ADSL2 and ADSL2+

ADSL2 and ADSL2+ are enhancements to the original ADSL broadband technology and can provide higher speeds, particularly for those who live close to the BT exchange. ADSL2/2+ technology is now available to 98% of UK homes and premises. The maximum possible downlink connection speeds for ADSL2/2+ is 24 Mbps, which is substantial higher than the 8 Mbps maximum for ADSL. The term ‘ADSL2+’ is often used on its own, but equipment capable of supporting ADSL2+ will also support ADSL2.

The key difference between ADSL2 and ADSL2+ is that ADSL2+ uses twice as much bandwidth along copper wires as ADSL2 does. ADSL2 uses exactly the same bandwidth as ADSL. Usually, equipment in the exchange decides on the operating mode to use, with ADSL2+ giving the highest speeds (due to its wider bandwidth) although this makes it more susceptible to line problems. If reliable operation at the wider bandwidth is not possible, the exchange equipment may force operation using the ADSL2 mode. ADSL2+ is generally the preferred mode of operation for shorter distances (from the exchange) and ADSL2 is generally the preferred mode of operation for longer distances.

Users with a line loss of over 55 dB (which corresponds to a distance from the exchange of about 4 km) will generally benefit, as detailed in our Chart of ADSL and ADSL2+ speed versus distance and Chart of ADSL and ADSL2+ speed versus line loss articles.

ADSL versus ADSL2+ speeds

Chart of ADSL2/2+ and ADSL connection speed against distance from the exchange


Adsl speed versus line loss

Chart of ADSL2/2+ and ADSL connection speed against line loss


The biggest gains from ADSL2+ are achieved for broadband users located close to a BT exchange (principally due to the wider bandwidth being used with ADSL2+). For example, if you are located about 2 km from your exchange (corresponding to a line loss of about 28 dB), you could expect to double  your downlink connection speed, from 8.0Mbps (ADSL) to 16.2Mbps (ADSL2+). While more distant users will not experience the same gains in absolute speeds, improvements can still be worthwhile. For example, a relatively distant user located 3 km from the exchange, and currently achieving 6.9Mbps with ADSL, could increase downlink speeds to 9.0Mbps with ADSL2+.

There may be a number of way in which you can get ADSL2+ services, which are now described.


BT has rolled out ADSL2+ services to 98% of UK premises

BT has been gradually upgrading its exchange equipment from ADSL to equipment capable of supporting ADSL2+ (also known as ’21CN’). ‘Second generation’ ADSL2+ technology is now available to 98% of UK homes and businesses. In comparison, according to BT, 99.8% of homes and businesses in the UK have access to ‘first generation’ ADSL broadband, as of June 2020.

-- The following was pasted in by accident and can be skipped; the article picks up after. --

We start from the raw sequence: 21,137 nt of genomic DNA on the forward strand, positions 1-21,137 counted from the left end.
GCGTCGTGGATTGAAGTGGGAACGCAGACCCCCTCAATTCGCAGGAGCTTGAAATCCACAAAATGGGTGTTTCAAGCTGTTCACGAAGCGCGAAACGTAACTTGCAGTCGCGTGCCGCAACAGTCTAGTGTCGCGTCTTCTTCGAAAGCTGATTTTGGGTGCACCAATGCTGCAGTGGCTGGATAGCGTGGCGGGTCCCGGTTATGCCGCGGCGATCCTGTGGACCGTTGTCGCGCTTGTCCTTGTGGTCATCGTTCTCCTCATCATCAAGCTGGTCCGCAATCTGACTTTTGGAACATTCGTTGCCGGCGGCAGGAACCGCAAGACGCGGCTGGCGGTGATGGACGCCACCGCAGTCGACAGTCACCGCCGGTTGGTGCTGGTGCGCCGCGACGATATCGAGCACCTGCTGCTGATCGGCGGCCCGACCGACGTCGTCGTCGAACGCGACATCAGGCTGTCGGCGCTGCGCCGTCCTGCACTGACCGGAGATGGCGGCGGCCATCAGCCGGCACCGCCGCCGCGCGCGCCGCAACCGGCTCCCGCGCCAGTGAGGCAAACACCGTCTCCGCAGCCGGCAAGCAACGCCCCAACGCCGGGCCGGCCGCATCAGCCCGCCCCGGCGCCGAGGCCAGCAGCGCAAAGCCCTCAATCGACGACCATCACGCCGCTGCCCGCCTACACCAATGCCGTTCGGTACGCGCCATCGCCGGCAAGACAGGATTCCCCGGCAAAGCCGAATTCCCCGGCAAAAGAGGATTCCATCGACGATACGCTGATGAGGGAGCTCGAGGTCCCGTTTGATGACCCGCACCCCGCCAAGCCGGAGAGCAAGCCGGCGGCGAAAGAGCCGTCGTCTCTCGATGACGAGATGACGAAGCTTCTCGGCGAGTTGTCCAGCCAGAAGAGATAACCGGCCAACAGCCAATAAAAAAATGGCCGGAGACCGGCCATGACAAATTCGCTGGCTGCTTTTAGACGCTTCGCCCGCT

To find out whether your exchange is currently enabled with ADSL2+, you can enter your telephone number or postcode into the SamKnows UK exchange search. Under BT Wholesale information, you will see ’21CN WBC status’. If this is ‘Enabled’, then you already have ADSL2+.

SamKnows UK exchange search

Just because you are connected to a BT exchange that has ADSL2+ capability does not mean that you are automatically connected to the ADSL2+ equipment, so you should contact your ISP to check. We recommend that you migrate to an ADSL2+ service if possible to maximise your connection speeds. Migration from ADSL to ADSL2+ could possibly incur a small charge.

Local Loop Unbundled (LLU) services offer speed ADSL2+ services

Local Loop Unbundling is the process whereby other operators (such as TalkTalk and Sky) place their own equipment in BT exchanges so that they can offer their own services with more control. LLU services use ADSL2+ technology so can offer superior speeds to older ADSL technology.

You can check to see if LLU services are available from your exchange by entering your telephone number or postcode into the following:

SamKnows UK exchange search

If BT ADSL2+ or LLU services are not available from your exchange, you will have to rely on basic ADSL technology. With ADSL2/2+ now available on BT exchanges serving 98% of UK premises, this is, thankfully, an issue being faced by fewer and fewer broadband users.


What you can do if you are unhappy with your ADSL2/2+ performance

If you are unhappy with your current broadband speeds and are unable to upgrade to superfast or ultrafast broadband, then there’s lots you can do to improve performance and speeds. As described in detail in our Increase Broadband Speed Guide, you may be able to significantly improve ADSL and ADSL2/2+ speeds and reliability by:

  • fitting a filtered faceplate
  • locating your modem next to the master socket, avoiding the use of extension cables
  • tweaking the target ‘SNR margin’ using an equipped modem
  • implementing quality of service with Smart Queue Management in your router to ensure important traffic is prioritised
  • upgrading your equipment
  • connecting devices by Ethernet cable, where possible,  rather than using WiFi
  • optimising WiFi (by using 5 GHz rather than 2.4 GHz, utilising multiple Access Points and manually choosing channels).


Other pages you may be interested in:

Blog  |  Increase Broadband Speed Guide  |  Which Router?  |  Guide to Fixing Bufferbloat  |  WiFi Set Up and Optimisation Guide